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The game is called: If we’d just met.

“If we’d just met at the grocery store—” Brandon begins.

Callie can’t help but laugh. “The grocery store? That’s romantic…”

“No, hear me out. Grocery store. Saturday morning. Jesus has lost the shopping list again. Mariana won’t get off her phone. I’m basically going crazy. And then BAM. I see you.”

“What am I doing?” asks Callie.

“You’re buying papayas,” says Brandon.

“What? …Who buys papayas? I have never bought papayas.”

“Exactly. That’s why I notice you. I think: hey, that girl has unusual taste in fruit.”

“And that’s what you look for in a girl?”

“Absolutely. Plus, you’re the most beautiful girl I’ve ever seen. We’re in the produce aisle and it’s like this light is shining down just for us. I see you and—I just know. You’re the one.”

“Me and my papayas,” Callie says softly, smiling.

She closes her eyes and imagines the scene. She feels Brandon shift beside her, his arm tightening around her, his breath warm and steady as he leans close. His lips touch hers, the barest of kisses.

“Exactly,” he murmurs.

They lie in the middle of an empty room on bare floorboards and talk about all the ways they could have met and how much easier it could have been.

If they’d just met because Brandon was starting a band and Callie replied to his Craigslist posting…

(“Wait, what kind of band?” asks Callie.

“I don’t know,” says Brandon. “Like, Mumford and Sons?”

“Oh my god, you’re serious.”

“What’s wrong with Mumford and Sons?”)

If they’d just met because Jude needed a tutor and Brandon wanted to make some extra money…

(“Excuse me, I already help Jude with his homework,” says Callie, faux-offended.

“Okay, so, maybe we tutor him together,” says Brandon.

“This is the most boring one yet.”

“We fall in love over algebra equations.” He kisses her nose. “It’s basically the start of a romantic comedy.”)

It’s a game that can go on for hours.

Brandon’s scenarios range from mundane to bizarre (“we’re residents on the moon’s first colony”), but in each one he remains certain: they could have met any way, in any life, and they’d still have fallen in love. His belief in their love is unshakeable.

The game is supposed to make her feel better. But it only scares the hell out of her.

For Callie, love is fragile. It doesn’t transcend circumstances; it’s a flame that can be snuffed out if you let it.

Callie can’t tell him that she’s never bought anything at the grocery store with anything more than the correct change. She’s certainly never bought weird fruit on a whim.

She can’t tell him that foster parents don’t pay for tutors for kids that aren’t theirs. She can’t tell him that joining a band is something that only regular teenagers do: regular teenagers who worry about zits and their GPA, rather than worrying about bruises on their arms and moving 50 miles away at 50 minutes’ notice.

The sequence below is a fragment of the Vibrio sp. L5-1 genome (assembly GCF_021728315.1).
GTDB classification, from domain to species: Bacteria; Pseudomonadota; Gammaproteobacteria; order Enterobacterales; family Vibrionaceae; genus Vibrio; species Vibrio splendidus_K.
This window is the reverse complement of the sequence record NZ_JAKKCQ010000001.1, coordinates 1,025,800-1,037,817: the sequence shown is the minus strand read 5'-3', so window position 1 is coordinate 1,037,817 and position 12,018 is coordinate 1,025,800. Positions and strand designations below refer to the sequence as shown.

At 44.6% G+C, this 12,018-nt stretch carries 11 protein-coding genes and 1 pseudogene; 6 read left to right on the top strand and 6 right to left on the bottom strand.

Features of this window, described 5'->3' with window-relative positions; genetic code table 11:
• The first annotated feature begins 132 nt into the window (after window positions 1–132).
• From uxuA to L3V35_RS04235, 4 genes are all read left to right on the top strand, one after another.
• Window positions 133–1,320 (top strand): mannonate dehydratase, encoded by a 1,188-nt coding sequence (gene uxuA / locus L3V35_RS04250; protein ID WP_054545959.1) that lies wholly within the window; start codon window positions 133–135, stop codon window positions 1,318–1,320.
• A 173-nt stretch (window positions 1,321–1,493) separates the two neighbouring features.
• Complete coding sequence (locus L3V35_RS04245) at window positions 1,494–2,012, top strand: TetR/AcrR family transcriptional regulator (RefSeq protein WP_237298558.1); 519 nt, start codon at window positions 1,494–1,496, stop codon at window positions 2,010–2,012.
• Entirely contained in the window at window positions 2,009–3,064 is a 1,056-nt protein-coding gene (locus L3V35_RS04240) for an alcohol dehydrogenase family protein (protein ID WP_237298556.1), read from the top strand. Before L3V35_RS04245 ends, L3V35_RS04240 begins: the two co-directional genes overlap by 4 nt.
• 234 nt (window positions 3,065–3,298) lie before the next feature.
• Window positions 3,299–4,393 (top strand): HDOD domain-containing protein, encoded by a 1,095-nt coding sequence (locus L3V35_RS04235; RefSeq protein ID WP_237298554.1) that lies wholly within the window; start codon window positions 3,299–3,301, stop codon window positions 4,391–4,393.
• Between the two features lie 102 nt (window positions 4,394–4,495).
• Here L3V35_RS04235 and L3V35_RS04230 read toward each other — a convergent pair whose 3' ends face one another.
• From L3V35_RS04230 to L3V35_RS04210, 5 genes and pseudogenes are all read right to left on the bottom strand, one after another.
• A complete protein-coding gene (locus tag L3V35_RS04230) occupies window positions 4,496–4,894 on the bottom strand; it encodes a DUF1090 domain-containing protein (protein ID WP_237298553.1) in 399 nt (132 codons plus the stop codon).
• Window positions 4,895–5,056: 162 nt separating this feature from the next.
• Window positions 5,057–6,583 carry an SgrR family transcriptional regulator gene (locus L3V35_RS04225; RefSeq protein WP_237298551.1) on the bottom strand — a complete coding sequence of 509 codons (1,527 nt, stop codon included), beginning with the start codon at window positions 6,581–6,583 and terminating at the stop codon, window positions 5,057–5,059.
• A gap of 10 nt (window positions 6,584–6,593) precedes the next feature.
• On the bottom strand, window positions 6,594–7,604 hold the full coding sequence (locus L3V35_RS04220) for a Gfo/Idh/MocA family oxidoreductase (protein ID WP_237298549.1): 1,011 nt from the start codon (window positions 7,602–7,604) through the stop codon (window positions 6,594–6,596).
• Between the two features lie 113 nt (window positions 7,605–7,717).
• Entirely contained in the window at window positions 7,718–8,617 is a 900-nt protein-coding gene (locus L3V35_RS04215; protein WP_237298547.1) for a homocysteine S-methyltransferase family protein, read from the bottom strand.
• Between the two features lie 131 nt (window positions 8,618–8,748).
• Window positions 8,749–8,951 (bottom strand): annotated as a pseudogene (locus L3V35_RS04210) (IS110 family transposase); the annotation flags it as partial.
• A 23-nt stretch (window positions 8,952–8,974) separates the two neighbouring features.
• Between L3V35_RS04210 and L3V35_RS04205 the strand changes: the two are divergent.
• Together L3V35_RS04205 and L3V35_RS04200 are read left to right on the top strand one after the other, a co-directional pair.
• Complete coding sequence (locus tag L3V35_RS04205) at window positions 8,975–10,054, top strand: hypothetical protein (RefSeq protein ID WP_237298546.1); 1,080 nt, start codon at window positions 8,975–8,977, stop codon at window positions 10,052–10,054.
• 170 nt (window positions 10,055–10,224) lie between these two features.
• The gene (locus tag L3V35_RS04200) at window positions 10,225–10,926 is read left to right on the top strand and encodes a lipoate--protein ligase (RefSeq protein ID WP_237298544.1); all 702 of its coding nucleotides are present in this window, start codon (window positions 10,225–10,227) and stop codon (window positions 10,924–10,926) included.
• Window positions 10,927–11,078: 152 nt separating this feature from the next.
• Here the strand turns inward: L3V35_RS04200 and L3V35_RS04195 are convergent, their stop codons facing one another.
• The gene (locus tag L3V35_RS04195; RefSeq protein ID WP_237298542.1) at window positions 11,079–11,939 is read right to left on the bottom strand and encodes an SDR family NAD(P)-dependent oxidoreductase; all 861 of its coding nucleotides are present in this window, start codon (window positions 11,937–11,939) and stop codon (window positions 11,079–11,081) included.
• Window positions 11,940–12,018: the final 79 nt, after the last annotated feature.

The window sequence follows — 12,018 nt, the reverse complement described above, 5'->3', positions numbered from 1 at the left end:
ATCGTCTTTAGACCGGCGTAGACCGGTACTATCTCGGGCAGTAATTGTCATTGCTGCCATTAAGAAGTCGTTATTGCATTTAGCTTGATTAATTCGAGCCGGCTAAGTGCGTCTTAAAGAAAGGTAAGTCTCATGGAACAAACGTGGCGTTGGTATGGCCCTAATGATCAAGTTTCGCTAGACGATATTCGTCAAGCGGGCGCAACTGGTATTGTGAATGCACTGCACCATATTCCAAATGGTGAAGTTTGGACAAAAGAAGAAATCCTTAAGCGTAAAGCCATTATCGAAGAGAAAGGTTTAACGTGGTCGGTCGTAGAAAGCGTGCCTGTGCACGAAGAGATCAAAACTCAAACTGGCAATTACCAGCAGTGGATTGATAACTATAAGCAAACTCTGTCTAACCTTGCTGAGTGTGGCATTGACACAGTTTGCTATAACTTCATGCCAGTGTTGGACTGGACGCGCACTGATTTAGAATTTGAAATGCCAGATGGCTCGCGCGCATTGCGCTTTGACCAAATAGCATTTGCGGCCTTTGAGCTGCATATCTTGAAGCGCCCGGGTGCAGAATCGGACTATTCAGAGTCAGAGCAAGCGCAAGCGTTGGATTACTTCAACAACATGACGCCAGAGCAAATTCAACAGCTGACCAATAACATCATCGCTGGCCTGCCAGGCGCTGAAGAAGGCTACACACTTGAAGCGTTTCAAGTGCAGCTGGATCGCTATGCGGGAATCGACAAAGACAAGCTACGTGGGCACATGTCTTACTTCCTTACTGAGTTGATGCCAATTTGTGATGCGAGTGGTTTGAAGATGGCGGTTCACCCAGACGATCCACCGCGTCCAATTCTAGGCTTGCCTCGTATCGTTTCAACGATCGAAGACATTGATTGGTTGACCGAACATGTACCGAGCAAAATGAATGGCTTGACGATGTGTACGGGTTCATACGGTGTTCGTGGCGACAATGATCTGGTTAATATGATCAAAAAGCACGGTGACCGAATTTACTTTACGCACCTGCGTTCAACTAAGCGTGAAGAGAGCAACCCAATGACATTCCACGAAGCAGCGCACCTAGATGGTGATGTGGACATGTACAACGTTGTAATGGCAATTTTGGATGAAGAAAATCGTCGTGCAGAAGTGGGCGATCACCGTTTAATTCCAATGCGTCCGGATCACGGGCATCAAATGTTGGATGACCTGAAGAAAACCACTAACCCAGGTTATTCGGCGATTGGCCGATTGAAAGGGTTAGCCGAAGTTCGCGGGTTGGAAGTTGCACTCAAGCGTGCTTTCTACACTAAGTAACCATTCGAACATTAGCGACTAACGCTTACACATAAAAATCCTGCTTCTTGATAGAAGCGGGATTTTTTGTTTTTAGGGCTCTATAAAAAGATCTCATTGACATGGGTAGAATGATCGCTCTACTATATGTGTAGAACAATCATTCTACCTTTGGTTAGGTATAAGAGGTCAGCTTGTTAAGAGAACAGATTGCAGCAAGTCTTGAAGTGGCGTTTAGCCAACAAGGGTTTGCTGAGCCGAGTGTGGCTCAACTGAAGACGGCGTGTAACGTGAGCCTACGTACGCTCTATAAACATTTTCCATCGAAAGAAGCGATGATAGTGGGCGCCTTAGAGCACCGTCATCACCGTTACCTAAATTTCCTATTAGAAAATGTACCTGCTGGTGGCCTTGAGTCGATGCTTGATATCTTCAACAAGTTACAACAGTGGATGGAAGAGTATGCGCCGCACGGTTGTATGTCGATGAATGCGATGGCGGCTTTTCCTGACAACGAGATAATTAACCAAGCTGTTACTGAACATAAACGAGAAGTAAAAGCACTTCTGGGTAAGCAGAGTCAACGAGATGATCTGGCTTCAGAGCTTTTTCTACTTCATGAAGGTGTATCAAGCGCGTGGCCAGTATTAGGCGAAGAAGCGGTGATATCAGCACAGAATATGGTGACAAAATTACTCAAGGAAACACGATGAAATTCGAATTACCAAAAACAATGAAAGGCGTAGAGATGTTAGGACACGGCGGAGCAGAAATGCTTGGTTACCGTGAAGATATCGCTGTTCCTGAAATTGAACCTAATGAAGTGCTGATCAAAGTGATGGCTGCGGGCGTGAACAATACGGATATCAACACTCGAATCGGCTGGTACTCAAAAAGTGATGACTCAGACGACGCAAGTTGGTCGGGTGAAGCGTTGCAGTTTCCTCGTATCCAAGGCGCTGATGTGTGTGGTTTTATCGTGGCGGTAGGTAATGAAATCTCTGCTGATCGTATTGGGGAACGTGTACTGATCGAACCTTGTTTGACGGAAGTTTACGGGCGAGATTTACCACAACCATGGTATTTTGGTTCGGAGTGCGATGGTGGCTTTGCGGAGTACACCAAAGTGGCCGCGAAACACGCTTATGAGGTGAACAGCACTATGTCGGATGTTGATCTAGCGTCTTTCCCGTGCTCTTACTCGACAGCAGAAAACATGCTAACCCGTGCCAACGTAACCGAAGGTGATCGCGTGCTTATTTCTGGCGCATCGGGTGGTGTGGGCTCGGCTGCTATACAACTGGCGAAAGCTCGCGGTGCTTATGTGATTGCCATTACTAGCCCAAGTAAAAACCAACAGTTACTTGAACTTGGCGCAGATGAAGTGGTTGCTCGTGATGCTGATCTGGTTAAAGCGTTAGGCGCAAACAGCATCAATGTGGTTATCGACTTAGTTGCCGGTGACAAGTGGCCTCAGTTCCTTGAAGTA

For her, falling in love with Brandon wasn’t a matter of the stars aligning. It wasn’t wispy love at first sight; some kind of mystical light shining down on them. Hard luck threw them together in a bad situation and somehow they found something good.

The game only reveals the fundamental difference between them: Brandon thinks they’ll get another chance, while she knows that this, right here, is all she gets.

“Worst case scenario, we wait two years,” he said to her once, “then we’ll be adults and no one can do anything.”

Two years may as well be forever. It’s enough time for Brandon to meet someone else, to realize he wants more than the trashy foster sister. It’s enough time for her to drift further out to sea – alone, alone, alone, the word like a drumbeat – until she loses herself entirely. Brandon is her anchor; she can’t lose him.

He’s halfway through telling her about how they would have met on the moon when she interrupts him.

“Tell me you love me,” she says and hears the desperation in her own voice. “Not grocery store me. Not moon colony me. Not the cute girl next door you were supposed to fall in love with. Me.”

She rolls over, so that she’s on top of him, pressing her body into his. She looks at him intently. Flat on his back on the dusty floor, he looks vulnerable somehow. His hair is rumpled. His face is pale; the mole on his cheek like a comma. His smile is fading as she brings him back to reality.

“I love you,” he says without hesitation.

Then, when she doesn’t respond, he says it again, over and over.

“I love you, I love you, I love you.” A new drumbeat to replace the one in her mind.

She cuts him off with a kiss. He kisses her back, deep and searching. Her fingernails scrape bare floorboards as she pushes her fingers into his hair, clinging and desperate to anchor herself.

She doesn’t need another life. She doesn’t need a fairy tale to make her feel better; an imagined universe where things might be simpler.

She just needs him. An empty room and him.